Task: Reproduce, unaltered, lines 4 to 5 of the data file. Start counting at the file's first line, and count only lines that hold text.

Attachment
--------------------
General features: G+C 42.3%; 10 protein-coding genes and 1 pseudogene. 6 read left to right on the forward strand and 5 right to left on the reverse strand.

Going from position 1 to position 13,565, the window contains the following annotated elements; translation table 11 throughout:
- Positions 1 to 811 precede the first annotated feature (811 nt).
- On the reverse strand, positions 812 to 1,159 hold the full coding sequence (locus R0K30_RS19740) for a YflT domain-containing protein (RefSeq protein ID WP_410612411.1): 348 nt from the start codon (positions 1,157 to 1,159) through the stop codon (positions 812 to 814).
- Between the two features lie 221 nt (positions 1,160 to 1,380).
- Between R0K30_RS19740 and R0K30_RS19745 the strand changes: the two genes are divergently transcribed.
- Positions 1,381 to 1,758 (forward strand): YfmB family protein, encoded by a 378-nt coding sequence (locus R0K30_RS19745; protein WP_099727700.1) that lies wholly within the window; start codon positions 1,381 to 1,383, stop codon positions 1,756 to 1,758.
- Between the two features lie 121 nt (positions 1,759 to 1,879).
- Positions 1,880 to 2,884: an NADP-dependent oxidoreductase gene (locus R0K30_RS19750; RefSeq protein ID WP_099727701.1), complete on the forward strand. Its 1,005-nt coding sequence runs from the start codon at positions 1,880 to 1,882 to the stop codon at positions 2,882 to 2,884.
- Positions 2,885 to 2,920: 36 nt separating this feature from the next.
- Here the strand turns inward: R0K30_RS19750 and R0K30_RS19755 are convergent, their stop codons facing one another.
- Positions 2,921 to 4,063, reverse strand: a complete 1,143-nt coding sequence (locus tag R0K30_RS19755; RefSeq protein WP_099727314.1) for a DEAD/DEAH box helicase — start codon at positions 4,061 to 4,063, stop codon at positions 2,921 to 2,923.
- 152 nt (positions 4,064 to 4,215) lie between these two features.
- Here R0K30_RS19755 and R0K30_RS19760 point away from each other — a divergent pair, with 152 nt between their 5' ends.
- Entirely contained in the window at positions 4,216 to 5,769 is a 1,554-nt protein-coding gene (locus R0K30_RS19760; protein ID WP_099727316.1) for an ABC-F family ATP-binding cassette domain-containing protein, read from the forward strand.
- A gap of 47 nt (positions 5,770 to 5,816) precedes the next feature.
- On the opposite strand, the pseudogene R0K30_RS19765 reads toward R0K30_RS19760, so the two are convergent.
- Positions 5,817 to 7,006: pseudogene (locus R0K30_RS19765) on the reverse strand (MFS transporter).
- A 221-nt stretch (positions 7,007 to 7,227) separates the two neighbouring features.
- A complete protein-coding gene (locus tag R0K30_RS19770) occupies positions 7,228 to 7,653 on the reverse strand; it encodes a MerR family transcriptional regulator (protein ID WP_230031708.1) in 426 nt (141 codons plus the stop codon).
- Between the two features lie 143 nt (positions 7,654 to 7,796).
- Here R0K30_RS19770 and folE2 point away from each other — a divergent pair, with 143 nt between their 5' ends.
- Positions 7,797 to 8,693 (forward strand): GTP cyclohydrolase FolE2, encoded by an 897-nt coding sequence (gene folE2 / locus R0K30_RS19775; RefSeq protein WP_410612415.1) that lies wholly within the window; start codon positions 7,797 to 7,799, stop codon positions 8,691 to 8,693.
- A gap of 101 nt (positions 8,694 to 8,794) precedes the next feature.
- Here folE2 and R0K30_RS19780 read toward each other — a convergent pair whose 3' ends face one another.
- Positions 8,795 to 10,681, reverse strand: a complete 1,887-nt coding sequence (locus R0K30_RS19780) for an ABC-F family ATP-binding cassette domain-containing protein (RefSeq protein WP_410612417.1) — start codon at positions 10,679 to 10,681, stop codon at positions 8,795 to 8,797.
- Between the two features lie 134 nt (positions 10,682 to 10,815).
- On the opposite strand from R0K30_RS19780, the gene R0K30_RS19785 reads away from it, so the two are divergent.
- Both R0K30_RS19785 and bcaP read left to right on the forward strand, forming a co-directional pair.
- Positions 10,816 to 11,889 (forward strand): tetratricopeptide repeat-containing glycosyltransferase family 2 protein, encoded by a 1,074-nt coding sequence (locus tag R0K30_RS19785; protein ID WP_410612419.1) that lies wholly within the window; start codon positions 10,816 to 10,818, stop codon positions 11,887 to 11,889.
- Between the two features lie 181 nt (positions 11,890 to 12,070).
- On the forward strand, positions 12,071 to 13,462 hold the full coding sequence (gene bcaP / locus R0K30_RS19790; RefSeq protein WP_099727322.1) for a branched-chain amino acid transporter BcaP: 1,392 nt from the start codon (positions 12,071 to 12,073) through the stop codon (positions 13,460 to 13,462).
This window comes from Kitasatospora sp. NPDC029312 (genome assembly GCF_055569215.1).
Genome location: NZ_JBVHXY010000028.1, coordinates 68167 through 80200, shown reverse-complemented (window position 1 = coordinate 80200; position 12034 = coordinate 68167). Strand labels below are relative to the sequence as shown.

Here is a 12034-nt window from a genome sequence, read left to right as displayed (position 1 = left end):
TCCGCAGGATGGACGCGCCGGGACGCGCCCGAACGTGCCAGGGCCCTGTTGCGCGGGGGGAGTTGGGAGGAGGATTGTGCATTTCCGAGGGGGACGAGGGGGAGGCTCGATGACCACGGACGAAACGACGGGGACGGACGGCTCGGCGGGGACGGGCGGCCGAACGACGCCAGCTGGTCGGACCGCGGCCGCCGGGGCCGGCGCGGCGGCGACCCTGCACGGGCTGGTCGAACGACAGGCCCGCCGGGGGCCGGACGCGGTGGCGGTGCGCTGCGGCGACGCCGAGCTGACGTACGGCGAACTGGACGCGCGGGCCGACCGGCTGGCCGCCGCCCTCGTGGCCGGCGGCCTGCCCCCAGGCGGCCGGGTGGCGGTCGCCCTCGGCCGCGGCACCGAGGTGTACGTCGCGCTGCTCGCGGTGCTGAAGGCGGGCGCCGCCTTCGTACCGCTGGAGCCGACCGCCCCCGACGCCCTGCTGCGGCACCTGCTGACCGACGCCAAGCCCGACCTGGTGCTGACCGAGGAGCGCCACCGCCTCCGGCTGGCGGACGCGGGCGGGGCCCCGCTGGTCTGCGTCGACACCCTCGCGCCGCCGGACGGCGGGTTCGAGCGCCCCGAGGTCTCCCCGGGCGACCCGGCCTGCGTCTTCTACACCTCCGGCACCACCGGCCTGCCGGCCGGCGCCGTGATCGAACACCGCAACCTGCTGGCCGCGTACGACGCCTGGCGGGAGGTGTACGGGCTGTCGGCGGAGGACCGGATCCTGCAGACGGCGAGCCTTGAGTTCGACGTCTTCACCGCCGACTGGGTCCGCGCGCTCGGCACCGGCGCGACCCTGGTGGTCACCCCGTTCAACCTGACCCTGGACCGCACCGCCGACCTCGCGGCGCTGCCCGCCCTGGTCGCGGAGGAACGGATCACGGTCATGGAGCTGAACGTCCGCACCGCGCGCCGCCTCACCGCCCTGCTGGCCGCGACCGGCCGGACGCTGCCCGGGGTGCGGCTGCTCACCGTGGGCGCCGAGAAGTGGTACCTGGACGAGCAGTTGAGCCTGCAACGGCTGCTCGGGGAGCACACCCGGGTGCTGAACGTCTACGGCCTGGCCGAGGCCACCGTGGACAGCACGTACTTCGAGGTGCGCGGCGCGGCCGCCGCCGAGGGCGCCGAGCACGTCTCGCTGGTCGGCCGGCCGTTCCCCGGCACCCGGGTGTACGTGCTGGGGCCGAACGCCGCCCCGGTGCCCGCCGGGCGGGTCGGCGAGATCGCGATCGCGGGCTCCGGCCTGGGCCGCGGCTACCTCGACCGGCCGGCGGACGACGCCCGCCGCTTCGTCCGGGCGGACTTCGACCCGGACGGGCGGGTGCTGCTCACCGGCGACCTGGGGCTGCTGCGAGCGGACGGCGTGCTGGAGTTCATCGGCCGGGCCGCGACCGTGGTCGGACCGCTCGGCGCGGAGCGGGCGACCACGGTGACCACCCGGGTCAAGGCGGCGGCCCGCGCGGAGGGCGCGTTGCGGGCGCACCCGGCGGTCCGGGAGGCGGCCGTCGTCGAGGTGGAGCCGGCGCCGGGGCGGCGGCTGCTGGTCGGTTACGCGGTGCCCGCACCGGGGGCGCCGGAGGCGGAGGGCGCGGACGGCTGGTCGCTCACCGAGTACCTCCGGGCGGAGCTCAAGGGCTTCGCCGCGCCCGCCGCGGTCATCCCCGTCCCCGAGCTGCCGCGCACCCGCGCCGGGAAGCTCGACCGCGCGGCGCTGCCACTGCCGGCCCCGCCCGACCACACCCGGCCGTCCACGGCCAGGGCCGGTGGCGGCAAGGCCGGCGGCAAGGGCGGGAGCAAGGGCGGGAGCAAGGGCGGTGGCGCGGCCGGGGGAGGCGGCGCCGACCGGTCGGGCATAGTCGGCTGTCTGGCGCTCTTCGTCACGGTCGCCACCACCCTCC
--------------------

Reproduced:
- On the reverse strand, positions 812 to 1,159 hold the full coding sequence (locus R0K30_RS19740) for a YflT domain-containing protein (RefSeq protein ID WP_410612411.1): 348 nt from the start codon (positions 1,157 to 1,159) through the stop codon (positions 812 to 814).
- Between the two features lie 221 nt (positions 1,160 to 1,380).